Suppose you had a whole bunch of children whose parents didn't want them, and they left these children frozen in a laboratory somewhere. After a while, it would be impossible to recover these children, but no one could do anything about it due to the parents' rights over what happened to them. This was perfectly legal. The only thing people could do would be to try to reason with these parents to get them to give up these children for adoption, to reason with the companies that allowed parents to do this, or to wait until the Supreme Court changed enough due to moral outrage from those who saw this as wrong, so they could overturn their precedent on the issue and allow Congress to pass laws against the practice.
Then someone comes along with a way to minimize the loss of all these children. Short of changing the laws, they argue, the best we can do to help these children is to allow people to pay the parents for them so they can adopt them. So they decide to set up a clinic that allows people to take a look at these children to see if there are any there they want to adopt. Some conservative groups complain that it cheapens life to allow parents to do this, calling it eugenics and designer children, since they can pick and choose the characteristics of which child they want to adopt. However, ordinary adoption methods also have that element, do they not? This method just helps save those children who would otherwise be left for dead. Doesn't it seem like a good policy to save these children who would otherwise have no life?
Oh, and these children are all still in their embryonic state, and the people opposing this notably pro-life development are supposedly pro-life. You do the math.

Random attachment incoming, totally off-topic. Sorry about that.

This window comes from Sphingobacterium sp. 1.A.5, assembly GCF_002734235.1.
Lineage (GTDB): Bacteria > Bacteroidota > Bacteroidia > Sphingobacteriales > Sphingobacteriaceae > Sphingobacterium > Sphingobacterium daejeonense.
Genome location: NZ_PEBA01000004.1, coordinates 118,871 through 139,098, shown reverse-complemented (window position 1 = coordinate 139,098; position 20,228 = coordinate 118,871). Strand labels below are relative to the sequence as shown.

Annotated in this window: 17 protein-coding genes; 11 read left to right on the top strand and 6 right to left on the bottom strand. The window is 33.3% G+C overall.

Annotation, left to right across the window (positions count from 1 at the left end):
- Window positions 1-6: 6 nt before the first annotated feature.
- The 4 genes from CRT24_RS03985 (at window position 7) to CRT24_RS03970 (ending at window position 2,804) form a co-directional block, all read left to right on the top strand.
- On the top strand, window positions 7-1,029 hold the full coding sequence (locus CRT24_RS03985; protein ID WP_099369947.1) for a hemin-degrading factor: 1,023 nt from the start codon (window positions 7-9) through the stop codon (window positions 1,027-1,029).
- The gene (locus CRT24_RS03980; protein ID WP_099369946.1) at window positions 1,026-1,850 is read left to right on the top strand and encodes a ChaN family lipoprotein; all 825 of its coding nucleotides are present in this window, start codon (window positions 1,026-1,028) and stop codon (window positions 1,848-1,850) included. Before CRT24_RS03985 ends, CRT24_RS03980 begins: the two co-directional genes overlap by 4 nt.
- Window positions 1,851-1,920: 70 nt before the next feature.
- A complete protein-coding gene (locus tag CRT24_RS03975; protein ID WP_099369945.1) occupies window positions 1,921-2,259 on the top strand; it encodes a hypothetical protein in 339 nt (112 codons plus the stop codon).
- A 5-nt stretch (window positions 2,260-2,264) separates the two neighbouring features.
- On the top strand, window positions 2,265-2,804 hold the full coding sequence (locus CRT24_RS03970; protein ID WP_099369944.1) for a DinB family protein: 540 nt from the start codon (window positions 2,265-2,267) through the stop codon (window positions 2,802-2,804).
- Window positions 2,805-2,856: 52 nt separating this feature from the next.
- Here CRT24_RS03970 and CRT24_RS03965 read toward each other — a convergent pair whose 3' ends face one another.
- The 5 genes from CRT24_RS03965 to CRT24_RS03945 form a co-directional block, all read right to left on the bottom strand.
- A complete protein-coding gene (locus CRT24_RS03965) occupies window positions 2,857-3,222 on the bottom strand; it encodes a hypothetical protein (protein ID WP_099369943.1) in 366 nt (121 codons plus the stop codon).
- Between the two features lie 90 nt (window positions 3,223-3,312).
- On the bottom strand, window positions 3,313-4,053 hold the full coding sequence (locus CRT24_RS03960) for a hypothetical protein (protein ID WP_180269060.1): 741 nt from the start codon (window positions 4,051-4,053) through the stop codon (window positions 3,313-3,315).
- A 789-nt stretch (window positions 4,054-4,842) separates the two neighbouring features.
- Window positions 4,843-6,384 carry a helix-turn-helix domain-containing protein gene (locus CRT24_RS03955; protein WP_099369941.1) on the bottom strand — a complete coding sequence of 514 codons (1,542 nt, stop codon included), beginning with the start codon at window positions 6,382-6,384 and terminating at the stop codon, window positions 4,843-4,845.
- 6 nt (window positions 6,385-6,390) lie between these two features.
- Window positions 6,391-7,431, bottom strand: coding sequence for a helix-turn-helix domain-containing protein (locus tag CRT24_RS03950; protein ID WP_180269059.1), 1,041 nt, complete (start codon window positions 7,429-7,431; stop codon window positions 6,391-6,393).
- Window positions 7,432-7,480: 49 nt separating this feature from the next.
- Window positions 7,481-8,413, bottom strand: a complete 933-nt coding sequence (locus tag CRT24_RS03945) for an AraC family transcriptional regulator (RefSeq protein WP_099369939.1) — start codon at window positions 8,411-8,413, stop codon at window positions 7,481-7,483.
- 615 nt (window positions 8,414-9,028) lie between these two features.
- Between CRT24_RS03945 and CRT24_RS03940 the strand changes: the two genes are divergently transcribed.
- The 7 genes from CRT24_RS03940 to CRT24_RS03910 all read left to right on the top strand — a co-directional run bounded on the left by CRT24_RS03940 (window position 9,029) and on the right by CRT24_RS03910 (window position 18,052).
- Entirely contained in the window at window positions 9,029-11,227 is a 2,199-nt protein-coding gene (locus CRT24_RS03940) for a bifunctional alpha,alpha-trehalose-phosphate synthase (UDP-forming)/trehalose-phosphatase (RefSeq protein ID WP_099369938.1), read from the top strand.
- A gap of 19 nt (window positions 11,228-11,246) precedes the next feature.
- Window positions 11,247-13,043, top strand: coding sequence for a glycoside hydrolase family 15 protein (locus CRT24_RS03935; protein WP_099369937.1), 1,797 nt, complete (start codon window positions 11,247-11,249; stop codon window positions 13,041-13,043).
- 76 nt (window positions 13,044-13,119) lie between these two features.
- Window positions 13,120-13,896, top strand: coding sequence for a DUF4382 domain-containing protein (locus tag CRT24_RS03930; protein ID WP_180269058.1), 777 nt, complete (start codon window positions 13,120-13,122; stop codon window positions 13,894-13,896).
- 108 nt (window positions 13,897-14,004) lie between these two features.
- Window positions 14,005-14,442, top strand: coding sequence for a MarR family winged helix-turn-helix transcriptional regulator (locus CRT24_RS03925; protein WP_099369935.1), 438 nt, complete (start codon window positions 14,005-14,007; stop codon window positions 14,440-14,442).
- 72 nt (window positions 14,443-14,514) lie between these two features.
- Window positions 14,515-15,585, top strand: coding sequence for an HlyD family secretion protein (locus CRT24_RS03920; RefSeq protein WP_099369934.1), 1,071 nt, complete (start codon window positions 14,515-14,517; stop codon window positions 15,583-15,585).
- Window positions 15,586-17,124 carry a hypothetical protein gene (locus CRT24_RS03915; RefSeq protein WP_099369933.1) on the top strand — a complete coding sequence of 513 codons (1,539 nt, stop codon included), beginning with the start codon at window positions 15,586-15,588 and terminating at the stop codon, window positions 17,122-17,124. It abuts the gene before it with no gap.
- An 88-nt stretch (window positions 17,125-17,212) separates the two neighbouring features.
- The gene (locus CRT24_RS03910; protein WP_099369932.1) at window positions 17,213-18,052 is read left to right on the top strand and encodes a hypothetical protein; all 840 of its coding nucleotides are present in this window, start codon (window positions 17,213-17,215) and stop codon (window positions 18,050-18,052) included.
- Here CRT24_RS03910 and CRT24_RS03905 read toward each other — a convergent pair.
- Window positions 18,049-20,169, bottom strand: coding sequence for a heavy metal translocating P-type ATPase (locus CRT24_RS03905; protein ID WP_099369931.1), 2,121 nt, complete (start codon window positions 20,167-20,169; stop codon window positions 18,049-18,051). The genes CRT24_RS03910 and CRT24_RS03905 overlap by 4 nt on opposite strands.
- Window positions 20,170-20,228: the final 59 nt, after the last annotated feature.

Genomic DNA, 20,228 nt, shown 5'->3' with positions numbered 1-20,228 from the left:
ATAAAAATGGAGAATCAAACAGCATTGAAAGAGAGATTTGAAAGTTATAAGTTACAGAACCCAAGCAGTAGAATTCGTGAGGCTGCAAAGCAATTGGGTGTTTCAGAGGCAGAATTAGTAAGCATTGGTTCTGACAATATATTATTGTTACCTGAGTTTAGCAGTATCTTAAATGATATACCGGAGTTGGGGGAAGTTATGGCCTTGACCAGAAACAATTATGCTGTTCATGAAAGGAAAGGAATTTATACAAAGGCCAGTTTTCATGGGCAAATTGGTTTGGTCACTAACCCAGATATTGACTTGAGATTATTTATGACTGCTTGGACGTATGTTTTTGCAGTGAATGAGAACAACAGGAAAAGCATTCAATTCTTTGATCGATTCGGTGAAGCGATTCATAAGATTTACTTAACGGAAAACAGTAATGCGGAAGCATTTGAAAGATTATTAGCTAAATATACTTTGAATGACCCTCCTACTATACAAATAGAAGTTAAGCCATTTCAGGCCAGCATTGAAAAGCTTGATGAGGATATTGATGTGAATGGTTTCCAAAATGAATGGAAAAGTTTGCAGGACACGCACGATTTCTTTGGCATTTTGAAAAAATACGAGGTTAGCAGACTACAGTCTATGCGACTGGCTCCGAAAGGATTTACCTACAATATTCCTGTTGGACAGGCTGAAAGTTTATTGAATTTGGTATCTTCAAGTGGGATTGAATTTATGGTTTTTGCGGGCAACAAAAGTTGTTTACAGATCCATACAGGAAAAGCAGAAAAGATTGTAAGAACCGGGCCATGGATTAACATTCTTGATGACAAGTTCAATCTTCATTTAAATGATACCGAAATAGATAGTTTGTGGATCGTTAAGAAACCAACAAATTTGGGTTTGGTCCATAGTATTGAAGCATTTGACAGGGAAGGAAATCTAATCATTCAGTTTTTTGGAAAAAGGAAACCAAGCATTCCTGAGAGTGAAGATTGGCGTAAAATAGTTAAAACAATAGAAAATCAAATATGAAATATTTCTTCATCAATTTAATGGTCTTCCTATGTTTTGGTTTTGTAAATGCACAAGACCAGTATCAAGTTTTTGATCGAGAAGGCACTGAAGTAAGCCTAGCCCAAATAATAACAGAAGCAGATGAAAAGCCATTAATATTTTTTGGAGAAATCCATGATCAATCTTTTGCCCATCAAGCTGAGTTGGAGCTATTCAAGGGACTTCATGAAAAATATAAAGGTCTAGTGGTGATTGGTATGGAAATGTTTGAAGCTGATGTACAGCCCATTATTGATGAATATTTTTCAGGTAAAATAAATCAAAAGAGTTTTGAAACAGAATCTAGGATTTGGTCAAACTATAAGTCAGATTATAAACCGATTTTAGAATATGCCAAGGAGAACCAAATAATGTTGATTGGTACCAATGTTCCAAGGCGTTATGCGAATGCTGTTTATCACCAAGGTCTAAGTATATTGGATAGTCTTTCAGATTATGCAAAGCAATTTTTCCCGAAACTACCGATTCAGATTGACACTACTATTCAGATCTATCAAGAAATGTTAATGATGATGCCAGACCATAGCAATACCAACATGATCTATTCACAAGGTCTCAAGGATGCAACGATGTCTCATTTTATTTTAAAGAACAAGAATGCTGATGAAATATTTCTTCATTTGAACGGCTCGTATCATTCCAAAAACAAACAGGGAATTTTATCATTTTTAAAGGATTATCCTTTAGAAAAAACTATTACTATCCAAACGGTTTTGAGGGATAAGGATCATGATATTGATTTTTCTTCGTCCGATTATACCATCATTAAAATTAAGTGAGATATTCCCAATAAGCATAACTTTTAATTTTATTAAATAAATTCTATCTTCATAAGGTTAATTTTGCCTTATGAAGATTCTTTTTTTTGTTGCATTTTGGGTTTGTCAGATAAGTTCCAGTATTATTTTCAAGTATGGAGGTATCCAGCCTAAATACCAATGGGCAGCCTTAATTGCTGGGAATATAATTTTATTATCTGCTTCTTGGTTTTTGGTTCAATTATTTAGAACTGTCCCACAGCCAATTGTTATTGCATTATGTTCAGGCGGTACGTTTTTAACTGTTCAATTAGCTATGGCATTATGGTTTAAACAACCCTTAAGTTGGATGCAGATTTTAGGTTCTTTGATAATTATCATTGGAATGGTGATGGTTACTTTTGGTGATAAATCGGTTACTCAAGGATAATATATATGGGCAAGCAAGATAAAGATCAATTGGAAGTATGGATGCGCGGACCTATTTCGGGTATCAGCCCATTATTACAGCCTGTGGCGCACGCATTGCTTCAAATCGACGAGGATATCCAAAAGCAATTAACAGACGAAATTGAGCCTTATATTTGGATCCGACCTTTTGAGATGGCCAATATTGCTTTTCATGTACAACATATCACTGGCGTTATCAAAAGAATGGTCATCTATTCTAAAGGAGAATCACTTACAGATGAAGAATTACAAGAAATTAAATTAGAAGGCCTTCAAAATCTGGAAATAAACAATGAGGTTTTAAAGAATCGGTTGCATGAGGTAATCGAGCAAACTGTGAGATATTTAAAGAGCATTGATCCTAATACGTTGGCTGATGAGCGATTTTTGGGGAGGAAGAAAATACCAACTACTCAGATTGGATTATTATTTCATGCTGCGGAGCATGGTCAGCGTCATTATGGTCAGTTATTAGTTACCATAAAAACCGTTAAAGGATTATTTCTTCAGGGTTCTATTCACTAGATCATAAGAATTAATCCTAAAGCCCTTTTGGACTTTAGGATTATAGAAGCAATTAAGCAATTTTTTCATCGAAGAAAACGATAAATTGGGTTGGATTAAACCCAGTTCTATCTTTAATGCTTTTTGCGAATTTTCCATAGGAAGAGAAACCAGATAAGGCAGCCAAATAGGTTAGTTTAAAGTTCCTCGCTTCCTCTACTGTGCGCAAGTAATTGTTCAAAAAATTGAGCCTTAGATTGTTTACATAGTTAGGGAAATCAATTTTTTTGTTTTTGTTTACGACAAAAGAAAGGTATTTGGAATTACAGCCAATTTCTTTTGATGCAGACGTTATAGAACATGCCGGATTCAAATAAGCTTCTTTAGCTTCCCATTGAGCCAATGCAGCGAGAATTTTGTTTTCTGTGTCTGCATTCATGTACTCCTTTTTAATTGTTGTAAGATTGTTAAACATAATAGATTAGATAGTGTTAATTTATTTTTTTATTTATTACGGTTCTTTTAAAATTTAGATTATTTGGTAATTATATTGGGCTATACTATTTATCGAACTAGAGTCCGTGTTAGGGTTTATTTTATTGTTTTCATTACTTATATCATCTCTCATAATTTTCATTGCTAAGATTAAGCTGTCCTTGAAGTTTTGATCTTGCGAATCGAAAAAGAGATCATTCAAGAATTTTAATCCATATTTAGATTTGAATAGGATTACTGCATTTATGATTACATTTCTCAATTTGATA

There are some difficulties with this process, as explained ">here, for instance. Since the embryos come from infertile couples, there will be less chance of them developing. But less chance is greater than zero chance, which is what it is with no one willing to adopt.
It's also not like most other adoption cases, where the biological parents couldn't provide a financially and socially stable home. The biological parents in most of these cases are two-parent, financially secure, and children to be adopted have biological siblings. Of course, many adoptions from countries outside the U.S. are exactly like this, with the biological parents simply not wanting another child or not wanting a (or another) girl. Is that an argument against adopting such children?
Additionally, this is in one way unlike sperm and egg donor cases, where a thorough background check is usually not required, placing embarrassment and probably unwanted scrutiny into the life of infertile parents, leading them to wonder whether they will be good parents on top of their already-existing psychological difficulty from not being able to conceive. It's true that this is unfair compared to sperm and egg donation cases. However, again, adoption cases already have this, and those cases usually involve infertile parents. Is this a good argument against adoption? If so, then perhaps it will also apply here. I somehow doubt that most people would be willing to apply this to adoption, however, and I fail to see how it could apply to one and not the other.